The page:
But without some shady dealings (admittedly, discounting shady dealings might be a fool's game) it's hard to see how the act will lead to the situation where "most digital images on the internet" will be exploitable. Although metadata, embedded information about the image's provenance, is frequently stripped out on uploading, unless the image goes through a tortuous progress like that above there, a diligent search would still find the original uploader.

Nonetheless, the balance of power does appear to have shifted firmly towards publishers and away from artists. That could wind up being ripe for abuse, but it could also fix the system we have now, where artists ostensibly have the power but have very little ability to use it. We will have to wait and see which is the case.

Instagram's website.

Alex Hern is a technology reporter for the Guardian. He was formerly staff writer at the New Statesman. You should follow Alex on Twitter.

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Keir Starmer's Brexit diary: Why doesn't David Davis want to answer my questions?

The shadow Brexit secretary on the resignation of Sir Ivan Rogers, the Prime Minister's speech and tracking down his opposite in government. 

My Brexit diary starts with a week of frustration and anticipation. 

Following the resignation of Sir Ivan Rogers, I asked that David Davis come to Parliament on the first day back after recess to make a statement. My concern was not so much the fact of Ivan’s resignation, but the basis – his concern that the government still had not agreed negotiating terms and so the UKRep team in Brussels was under-prepared for the challenge ahead. Davis refused to account, and I was deprived of the opportunity to question him.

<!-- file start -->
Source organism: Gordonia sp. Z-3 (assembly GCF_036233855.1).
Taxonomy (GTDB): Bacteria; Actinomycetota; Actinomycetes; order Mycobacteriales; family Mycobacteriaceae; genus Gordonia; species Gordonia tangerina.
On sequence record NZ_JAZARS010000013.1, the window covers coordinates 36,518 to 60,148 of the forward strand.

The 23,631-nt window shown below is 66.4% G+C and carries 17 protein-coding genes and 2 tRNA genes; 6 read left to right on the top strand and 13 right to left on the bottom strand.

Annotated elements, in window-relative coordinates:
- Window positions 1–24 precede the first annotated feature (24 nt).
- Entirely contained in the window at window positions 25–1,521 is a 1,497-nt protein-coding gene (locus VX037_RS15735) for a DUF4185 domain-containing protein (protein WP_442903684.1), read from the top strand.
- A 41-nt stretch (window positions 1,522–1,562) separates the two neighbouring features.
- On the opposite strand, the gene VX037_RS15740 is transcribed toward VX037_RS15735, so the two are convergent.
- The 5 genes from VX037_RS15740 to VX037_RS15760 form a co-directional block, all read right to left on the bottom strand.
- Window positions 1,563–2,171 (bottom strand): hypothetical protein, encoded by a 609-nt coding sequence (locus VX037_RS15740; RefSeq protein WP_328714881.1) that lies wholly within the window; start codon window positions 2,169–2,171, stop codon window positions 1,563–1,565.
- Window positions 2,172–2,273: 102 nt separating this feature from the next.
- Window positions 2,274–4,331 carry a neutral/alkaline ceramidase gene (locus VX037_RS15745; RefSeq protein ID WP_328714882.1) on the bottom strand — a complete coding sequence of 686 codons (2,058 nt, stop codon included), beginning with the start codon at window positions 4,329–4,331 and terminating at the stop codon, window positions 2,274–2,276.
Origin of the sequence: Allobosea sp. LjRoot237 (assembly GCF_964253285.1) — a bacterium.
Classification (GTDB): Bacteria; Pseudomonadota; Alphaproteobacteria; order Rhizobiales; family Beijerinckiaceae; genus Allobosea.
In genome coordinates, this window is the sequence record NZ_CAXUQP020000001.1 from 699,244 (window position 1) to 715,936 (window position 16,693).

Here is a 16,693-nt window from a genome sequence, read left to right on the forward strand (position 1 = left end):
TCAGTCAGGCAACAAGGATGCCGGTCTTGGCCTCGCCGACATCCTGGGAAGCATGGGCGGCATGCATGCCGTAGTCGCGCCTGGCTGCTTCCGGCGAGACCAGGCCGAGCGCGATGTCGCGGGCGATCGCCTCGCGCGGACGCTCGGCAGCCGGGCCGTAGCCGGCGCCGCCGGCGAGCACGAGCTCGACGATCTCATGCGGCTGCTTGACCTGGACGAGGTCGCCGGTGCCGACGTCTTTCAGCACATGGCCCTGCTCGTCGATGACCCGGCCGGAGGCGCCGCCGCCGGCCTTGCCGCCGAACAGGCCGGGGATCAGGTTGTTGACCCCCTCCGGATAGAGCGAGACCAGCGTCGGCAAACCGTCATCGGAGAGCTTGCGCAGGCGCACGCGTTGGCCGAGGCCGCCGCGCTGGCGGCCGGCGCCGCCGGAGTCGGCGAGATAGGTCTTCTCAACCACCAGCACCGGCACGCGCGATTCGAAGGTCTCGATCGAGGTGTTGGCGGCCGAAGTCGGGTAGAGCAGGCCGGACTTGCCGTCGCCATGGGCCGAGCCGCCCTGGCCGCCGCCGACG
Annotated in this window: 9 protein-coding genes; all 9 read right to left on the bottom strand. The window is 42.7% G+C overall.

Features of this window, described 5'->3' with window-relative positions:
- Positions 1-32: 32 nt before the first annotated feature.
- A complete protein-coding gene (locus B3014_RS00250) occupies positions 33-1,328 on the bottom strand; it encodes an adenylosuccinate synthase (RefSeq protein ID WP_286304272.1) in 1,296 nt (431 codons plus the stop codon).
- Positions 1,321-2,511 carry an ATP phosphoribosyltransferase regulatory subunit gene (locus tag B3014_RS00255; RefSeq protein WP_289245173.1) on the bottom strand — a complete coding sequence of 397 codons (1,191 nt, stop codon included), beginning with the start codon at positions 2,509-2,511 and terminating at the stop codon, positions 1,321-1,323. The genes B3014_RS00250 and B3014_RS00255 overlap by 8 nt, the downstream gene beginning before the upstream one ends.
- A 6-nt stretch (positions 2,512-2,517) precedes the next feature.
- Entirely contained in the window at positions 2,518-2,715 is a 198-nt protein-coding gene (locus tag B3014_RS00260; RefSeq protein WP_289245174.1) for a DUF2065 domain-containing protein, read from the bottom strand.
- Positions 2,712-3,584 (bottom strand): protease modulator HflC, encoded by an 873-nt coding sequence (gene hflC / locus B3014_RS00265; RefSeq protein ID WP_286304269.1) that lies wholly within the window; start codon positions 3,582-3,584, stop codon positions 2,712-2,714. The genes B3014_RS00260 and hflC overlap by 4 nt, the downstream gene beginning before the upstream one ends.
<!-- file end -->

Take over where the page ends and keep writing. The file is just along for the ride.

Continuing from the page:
However, concerns about the state of affairs described by Rogers did prompt the Prime Minister to promise a speech setting out more detail of her approach to Brexit. Good, we’ve had precious little so far! The speech is now scheduled for Tuesday. Whether she will deliver clarity and reassurance remains to be seen. 

The theme of the week was certainly the single market; the question being what the PM intends to give up on membership, as she hinted in her otherwise uninformative Sophy Ridge interview. If she does so in her speech on Tuesday, she needs to set out in detail what she sees the alternative being, that safeguards jobs and the economy. 

For my part, I’ve had the usual week of busy meetings in and out of Parliament, including an insightful roundtable with a large number of well-informed experts organised by my friend and neighbour Charles Grant, who directs the Centre for European Reform. I also travelled to Derby and Wakefield to speak to businesses, trade unions, and local representatives, as I have been doing across the country in the last 3 months. 

Meanwhile, no word yet on when the Supreme Court will give its judgement in the Article 50 case. What we do know is that when it happens things will begin to move very fast! 

More next week. 

Keir